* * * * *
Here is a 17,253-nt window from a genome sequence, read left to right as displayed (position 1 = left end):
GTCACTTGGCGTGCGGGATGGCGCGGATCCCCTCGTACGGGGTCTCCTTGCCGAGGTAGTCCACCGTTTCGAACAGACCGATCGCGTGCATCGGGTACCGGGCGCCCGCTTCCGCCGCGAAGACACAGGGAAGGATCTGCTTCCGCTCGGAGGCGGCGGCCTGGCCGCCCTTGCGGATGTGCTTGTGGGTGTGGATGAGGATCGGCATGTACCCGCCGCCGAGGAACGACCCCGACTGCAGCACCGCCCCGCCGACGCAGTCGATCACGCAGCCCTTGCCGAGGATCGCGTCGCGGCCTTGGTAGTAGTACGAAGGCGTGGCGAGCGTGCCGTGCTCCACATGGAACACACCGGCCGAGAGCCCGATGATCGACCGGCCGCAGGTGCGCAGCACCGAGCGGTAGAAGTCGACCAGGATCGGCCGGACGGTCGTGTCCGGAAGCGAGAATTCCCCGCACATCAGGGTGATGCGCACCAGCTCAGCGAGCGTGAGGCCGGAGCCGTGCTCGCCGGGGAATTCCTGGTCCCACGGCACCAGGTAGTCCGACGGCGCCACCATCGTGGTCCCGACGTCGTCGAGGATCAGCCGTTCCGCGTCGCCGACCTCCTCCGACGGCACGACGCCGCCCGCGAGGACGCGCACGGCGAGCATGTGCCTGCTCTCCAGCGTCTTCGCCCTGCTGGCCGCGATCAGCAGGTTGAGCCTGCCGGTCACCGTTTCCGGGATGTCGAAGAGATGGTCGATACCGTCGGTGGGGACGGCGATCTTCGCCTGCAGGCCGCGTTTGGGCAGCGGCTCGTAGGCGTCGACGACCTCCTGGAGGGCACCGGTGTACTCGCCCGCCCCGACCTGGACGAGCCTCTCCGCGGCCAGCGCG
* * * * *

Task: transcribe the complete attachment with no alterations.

Here is a 17,253-nt window from a genome sequence, read left to right as displayed (position 1 = left end):
GTCACTTGGCGTGCGGGATGGCGCGGATCCCCTCGTACGGGGTCTCCTTGCCGAGGTAGTCCACCGTTTCGAACAGACCGATCGCGTGCATCGGGTACCGGGCGCCCGCTTCCGCCGCGAAGACACAGGGAAGGATCTGCTTCCGCTCGGAGGCGGCGGCCTGGCCGCCCTTGCGGATGTGCTTGTGGGTGTGGATGAGGATCGGCATGTACCCGCCGCCGAGGAACGACCCCGACTGCAGCACCGCCCCGCCGACGCAGTCGATCACGCAGCCCTTGCCGAGGATCGCGTCGCGGCCTTGGTAGTAGTACGAAGGCGTGGCGAGCGTGCCGTGCTCCACATGGAACACACCGGCCGAGAGCCCGATGATCGACCGGCCGCAGGTGCGCAGCACCGAGCGGTAGAAGTCGACCAGGATCGGCCGGACGGTCGTGTCCGGAAGCGAGAATTCCCCGCACATCAGGGTGATGCGCACCAGCTCAGCGAGCGTGAGGCCGGAGCCGTGCTCGCCGGGGAATTCCTGGTCCCACGGCACCAGGTAGTCCGACGGCGCCACCATCGTGGTCCCGACGTCGTCGAGGATCAGCCGTTCCGCGTCGCCGACCTCCTCCGACGGCACGACGCCGCCCGCGAGGACGCGCACGGCGAGCATGTGCCTGCTCTCCAGCGTCTTCGCCCTGCTGGCCGCGATCAGCAGGTTGAGCCTGCCGGTCACCGTTTCCGGGATGTCGAAGAGATGGTCGATACCGTCGGTGGGGACGGCGATCTTCGCCTGCAGGCCGCGTTTGGGCAGCGGCTCGTAGGCGTCGACGACCTCCTGGAGGGCACCGGTGTACTCGCCCGCCCCGACCTGGACGAGCCTCTCCGCGGCCAGCGCG